Posted inOxford News

No context notes on smashing the patriarchy

Title image illustration by Ben Beechener

Collected by KL Winters with illustrations by Toni Fern, Dali Dunn, Gaia Clark Nevola, Daisy Day Fawcett and Lili Herbert. 

Vigil – a period of keeping awake during the time usually spent asleep, especially to keep watch or pray

Vigilant – keenly watchful to detect danger; wary; ever awake and alert; sleeplessly watchful

“A woman must continually watch herself. She is almost continually accompanied by her own image of herself. Whilst she is walking across a room or whilst she is weeping at the death of her father, she can scarcely avoid envisaging herself walking or weeping. From earliest childhood she has been taught and persuaded to survey herself continually. And so she comes to consider the surveyor and the surveyed within her as the two constituent yet always distinct elements of her identity as a woman. She has to survey everything she is and everything she does because how she appears to others, and ultimately how she appears to men, is of crucial importance for what is normally thought of as the success of her life. Her own sense of being in herself is supplanted by a sense of being appreciated as herself by another […] Thus, she turns herself into an object — and most particularly an object of vision: a sight.” 

John Berger (contemporary British art critic)

and have not we affections,

Desires for sport, and frailty, as men have?

Then let them use us well: else let them know,

The ills we do, their ills instruct us so” 

Emilia (character in Shakespeare’s ‘Othello’)

I never look behind all the time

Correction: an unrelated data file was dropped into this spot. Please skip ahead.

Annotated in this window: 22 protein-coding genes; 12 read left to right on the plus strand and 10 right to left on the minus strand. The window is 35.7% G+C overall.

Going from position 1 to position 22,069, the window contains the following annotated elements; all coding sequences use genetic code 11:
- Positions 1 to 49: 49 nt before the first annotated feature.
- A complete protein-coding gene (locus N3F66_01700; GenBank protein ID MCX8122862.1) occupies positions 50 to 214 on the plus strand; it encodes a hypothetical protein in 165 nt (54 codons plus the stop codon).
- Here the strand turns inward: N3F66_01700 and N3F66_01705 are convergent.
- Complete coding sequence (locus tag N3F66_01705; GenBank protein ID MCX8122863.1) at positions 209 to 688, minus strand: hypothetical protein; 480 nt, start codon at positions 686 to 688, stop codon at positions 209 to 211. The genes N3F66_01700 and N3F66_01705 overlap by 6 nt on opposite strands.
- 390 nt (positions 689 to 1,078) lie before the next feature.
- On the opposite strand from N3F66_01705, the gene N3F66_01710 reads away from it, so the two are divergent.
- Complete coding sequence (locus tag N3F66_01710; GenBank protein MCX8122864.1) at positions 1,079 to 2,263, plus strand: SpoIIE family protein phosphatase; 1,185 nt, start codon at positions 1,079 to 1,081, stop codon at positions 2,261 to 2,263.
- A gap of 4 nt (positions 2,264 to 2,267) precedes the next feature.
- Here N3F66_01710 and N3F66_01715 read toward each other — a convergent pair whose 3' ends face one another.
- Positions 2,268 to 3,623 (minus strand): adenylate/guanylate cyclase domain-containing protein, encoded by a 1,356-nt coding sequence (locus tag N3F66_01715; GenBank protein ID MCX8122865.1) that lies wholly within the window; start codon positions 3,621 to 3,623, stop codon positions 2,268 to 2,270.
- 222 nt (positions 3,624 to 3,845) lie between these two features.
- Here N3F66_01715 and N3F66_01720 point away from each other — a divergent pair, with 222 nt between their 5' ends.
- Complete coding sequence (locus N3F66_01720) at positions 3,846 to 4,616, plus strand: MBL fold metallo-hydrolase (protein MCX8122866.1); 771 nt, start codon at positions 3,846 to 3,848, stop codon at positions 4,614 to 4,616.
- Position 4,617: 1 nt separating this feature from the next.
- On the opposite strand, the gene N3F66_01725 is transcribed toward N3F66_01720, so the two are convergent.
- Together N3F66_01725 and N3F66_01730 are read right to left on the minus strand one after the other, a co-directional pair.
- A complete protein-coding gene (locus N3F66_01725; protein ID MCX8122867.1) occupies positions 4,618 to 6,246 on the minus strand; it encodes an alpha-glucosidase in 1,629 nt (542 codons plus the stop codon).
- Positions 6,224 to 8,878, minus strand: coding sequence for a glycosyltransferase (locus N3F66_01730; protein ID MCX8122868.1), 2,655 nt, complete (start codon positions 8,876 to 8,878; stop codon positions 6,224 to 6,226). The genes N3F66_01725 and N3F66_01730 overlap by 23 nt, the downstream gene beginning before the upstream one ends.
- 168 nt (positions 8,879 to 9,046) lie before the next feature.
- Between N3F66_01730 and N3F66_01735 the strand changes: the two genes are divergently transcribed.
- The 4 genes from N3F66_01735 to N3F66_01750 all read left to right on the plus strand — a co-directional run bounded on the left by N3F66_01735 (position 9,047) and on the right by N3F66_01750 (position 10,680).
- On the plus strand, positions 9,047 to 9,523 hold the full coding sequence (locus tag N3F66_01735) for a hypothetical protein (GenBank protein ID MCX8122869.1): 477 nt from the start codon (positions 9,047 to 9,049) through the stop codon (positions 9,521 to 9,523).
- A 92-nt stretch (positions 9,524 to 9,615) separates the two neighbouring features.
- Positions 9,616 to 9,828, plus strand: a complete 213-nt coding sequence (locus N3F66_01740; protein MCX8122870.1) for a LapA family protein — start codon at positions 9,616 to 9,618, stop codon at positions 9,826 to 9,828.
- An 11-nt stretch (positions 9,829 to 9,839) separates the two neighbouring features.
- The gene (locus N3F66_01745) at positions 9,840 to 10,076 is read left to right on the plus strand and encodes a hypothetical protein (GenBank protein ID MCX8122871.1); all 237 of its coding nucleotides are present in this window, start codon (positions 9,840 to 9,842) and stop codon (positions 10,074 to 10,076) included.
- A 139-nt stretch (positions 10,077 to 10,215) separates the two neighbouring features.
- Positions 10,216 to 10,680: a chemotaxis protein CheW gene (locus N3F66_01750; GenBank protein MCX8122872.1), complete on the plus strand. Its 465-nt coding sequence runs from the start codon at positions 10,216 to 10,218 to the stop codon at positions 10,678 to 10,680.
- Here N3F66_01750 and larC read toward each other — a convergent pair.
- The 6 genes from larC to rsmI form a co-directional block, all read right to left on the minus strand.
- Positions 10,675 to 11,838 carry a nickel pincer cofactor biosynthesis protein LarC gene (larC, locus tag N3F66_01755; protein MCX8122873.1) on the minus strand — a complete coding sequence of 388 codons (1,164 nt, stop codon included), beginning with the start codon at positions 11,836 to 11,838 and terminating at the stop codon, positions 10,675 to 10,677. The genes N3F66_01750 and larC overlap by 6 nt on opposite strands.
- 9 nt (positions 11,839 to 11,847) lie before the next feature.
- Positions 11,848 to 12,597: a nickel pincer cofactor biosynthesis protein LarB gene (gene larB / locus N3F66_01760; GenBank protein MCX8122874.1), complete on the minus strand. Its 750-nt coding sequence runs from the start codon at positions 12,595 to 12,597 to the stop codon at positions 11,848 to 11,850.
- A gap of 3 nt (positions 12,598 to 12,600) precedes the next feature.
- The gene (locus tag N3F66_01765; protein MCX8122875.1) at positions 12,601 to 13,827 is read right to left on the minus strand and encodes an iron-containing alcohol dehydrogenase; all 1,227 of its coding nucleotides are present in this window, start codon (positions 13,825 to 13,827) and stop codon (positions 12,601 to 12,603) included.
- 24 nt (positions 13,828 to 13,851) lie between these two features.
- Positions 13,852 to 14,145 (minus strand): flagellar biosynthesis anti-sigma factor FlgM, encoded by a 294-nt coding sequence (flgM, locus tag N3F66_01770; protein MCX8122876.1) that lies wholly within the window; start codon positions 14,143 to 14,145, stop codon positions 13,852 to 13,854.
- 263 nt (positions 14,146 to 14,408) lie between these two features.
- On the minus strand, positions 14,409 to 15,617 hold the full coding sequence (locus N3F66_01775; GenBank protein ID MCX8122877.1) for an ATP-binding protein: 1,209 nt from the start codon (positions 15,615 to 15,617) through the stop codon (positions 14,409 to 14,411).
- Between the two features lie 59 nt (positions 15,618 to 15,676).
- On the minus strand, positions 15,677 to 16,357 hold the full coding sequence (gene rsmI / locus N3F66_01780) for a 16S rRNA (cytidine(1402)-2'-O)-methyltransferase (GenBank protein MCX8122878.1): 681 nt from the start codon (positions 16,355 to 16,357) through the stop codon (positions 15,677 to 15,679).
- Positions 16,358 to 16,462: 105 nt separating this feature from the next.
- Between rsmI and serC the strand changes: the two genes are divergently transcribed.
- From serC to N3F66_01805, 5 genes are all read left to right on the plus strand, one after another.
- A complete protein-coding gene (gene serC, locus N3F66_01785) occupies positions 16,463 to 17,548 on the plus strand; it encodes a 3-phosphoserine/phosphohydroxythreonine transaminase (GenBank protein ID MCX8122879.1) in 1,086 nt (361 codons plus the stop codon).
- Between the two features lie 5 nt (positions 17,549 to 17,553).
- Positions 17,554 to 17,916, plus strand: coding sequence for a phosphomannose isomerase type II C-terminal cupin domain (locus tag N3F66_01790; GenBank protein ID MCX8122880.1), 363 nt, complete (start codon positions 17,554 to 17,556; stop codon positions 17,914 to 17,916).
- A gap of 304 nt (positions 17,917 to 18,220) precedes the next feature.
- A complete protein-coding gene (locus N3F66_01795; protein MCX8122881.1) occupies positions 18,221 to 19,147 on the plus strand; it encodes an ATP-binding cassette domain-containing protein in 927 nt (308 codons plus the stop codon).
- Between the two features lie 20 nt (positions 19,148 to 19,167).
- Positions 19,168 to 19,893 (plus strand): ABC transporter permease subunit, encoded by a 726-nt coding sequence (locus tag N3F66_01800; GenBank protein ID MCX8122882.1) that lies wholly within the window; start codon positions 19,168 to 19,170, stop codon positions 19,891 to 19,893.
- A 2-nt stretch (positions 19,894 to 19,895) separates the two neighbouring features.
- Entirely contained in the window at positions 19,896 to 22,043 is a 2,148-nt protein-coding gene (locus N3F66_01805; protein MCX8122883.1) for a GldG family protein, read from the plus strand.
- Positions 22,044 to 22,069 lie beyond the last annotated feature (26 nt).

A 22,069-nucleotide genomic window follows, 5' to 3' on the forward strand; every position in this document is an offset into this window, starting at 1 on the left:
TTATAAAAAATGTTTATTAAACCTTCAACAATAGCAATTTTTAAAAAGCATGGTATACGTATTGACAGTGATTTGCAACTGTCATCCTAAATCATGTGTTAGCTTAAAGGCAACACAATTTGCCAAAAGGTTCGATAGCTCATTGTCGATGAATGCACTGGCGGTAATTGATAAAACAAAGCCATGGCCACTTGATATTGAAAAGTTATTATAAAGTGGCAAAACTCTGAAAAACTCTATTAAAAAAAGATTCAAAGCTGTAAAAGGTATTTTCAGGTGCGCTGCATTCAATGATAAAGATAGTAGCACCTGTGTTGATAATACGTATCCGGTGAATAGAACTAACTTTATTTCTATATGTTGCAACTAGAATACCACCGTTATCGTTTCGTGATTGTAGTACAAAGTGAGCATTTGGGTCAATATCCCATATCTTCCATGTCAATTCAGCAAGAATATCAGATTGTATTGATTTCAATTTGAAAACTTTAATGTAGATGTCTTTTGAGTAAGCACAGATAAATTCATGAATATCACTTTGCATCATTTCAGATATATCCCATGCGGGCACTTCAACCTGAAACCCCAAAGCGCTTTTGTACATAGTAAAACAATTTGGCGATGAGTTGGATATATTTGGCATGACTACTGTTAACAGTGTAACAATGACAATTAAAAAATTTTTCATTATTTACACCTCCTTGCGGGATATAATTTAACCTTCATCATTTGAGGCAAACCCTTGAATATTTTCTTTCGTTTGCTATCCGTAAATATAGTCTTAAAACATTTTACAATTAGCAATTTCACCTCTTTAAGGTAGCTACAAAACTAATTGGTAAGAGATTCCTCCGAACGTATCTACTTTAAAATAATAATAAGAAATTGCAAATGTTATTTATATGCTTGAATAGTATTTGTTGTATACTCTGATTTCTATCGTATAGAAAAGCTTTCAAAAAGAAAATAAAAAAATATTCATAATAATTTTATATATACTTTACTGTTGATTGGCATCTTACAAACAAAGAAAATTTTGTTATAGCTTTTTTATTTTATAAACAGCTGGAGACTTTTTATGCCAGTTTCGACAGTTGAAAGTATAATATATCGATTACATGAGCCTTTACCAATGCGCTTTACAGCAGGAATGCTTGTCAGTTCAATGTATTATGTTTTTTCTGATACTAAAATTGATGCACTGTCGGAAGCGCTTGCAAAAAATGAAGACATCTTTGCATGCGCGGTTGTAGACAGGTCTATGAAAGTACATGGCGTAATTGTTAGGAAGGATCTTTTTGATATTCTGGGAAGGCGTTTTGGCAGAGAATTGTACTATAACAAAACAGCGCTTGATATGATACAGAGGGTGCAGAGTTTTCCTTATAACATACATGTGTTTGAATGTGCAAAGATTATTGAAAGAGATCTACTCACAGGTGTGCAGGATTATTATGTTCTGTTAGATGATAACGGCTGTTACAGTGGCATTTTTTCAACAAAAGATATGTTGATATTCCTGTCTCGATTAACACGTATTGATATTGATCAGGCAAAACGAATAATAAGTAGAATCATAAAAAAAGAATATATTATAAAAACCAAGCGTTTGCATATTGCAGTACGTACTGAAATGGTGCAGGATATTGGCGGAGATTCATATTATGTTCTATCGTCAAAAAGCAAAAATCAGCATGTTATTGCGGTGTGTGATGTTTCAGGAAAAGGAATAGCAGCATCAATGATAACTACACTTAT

I will wait forever

Always looking straight

Thinking, counting all the hours you wait

Grimes (contemporary Canadian musician)

I’m a dynasty

The pain in my vein is hereditary […]

Won’t you break the chain with me?

Rina Sawayama (contemporary British-Japanese musician)

“You painted a naked woman because you enjoyed looking at her, put a mirror in her hand and you called the painting “Vanity”, thus morally condemning the woman whose nakedness you had depicted for your own pleasure.”

John Berger (contemporary British art critic)

It is we who continually create sin with our sickly imagination, and then invent laws to make it more comfortable. It is our imagination that needs to be healed

The Gospel of Mary Magdalene

A man’s presence suggests what he is capable of doing to you or for you. By contrast, a woman’s presence . . . defines what can and cannot be done to her. 

John Berger (contemporary British art critic)

I used to think of my body as an instrument, of pleasure or a means of transportation, or an implement for the accomplishment of my will. I could use it to run, push buttons, of one sort or another, make things happen. There were limits but my body was nevertheless lithe, single, solid, one with me…  now the flesh arranges itself differently […] It transits, pauses, continues on and passes out of sight, and I see despair coming towards me like famine. To feel that empty, again, again. I listen to my heart, wave upon wave, salty and red, continuing on and on, marking time.”